Corner flares, a sod tongue, and foreground contouring were all added to the two front bunkers in attempt to get them more in character with the rest of the course.  The front left fairway bunker was edged to better reveal the flare up on the left and open up the front right; it now feels larger than the second bunker on the left.  Lastly, the first tongue on the left in the big bunker was cut back to differentiate it from the others.

I would not call it perfect now, but it is an improvement.  What you aren't going to improve much though is the strategic location and sizing of all the bunkers, which is really the most important thing anyway.  This hole, along with the other par fives at Boa Vista, features bunkers that both make you think and challenge you on all shots--a hard thing to pull off on a par 5.  Thad Layton and Arnold Palmer Design Company are doing great work and moving the company in the right direction.  It was really enjoyable for me to work with them and help contribute to what should be a very fun golf course.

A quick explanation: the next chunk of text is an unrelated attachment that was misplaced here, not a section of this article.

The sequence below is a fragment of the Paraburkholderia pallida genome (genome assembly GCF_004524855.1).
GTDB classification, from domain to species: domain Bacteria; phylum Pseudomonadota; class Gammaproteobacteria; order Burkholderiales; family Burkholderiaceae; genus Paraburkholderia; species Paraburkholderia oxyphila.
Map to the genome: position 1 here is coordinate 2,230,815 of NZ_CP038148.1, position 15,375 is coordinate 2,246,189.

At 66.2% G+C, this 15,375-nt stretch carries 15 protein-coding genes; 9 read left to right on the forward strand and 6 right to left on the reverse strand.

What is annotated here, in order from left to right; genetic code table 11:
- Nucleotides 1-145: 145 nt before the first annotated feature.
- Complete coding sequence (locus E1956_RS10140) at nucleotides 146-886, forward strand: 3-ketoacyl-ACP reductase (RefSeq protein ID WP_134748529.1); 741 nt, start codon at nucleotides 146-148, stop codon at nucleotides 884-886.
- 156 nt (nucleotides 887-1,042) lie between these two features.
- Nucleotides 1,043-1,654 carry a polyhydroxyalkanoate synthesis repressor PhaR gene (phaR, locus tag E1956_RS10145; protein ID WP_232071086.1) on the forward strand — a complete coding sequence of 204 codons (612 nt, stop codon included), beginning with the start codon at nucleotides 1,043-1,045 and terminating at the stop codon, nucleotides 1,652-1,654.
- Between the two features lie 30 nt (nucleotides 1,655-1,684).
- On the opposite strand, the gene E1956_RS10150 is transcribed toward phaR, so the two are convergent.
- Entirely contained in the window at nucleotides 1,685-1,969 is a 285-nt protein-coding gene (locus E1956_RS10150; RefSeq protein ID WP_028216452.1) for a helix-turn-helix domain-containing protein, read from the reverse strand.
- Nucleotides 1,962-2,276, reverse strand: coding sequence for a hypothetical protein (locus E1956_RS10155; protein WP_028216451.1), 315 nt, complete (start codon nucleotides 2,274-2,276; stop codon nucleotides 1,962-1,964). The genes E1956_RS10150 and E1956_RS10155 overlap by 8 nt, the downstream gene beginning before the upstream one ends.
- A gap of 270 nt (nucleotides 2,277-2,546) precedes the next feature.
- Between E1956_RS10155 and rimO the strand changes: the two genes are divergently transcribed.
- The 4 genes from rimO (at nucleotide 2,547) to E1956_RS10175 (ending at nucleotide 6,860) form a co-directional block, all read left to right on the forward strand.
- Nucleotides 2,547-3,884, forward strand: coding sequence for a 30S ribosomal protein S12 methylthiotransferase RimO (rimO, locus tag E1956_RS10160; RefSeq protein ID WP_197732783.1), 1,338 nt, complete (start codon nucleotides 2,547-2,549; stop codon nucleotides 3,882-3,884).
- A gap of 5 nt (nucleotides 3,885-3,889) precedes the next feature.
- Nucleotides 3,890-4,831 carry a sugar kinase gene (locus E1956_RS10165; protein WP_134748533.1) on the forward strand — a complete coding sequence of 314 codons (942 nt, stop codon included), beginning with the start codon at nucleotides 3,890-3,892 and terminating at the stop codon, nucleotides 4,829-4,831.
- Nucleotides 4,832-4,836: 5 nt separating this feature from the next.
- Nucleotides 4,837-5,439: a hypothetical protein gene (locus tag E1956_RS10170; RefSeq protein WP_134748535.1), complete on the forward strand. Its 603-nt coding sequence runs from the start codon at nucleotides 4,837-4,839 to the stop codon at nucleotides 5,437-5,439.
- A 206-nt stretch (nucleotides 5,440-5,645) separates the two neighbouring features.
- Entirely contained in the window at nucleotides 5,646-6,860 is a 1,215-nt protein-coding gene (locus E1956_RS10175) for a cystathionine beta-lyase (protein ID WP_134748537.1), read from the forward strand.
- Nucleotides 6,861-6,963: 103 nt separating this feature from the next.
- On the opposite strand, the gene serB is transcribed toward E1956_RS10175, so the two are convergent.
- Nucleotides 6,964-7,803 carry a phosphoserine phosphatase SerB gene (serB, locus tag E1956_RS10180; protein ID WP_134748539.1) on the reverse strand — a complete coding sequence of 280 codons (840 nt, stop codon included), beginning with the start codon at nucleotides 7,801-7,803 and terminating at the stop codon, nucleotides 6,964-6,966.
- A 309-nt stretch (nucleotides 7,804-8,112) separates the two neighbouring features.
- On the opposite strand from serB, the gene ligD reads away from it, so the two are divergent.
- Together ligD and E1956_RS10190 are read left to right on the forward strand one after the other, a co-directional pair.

I would like to thank ProGolf Brasil as well for being very easy to work with.  When I needed tools or labor, I got them.  Whenever I wanted to be left alone to think and work, they let me do my thing.  I think that not only helps things get done, it helps them get done well.  I'm a believer that a happy crew or individual leads to better and more creative work.  That is something that Tom Doak's Renaissance team really emphasizes, and it obviously shows in the results there.  ProGolf is just getting started on finishing the Olympic Golf Course in Rio de Janeiro, and look for them to only get better as they work along with Gil Hanse's talented crew.

The 4th at Boa Vista, with one bunker containing test sand.

The 4th at Boa Vista, with one bunker containing test sand.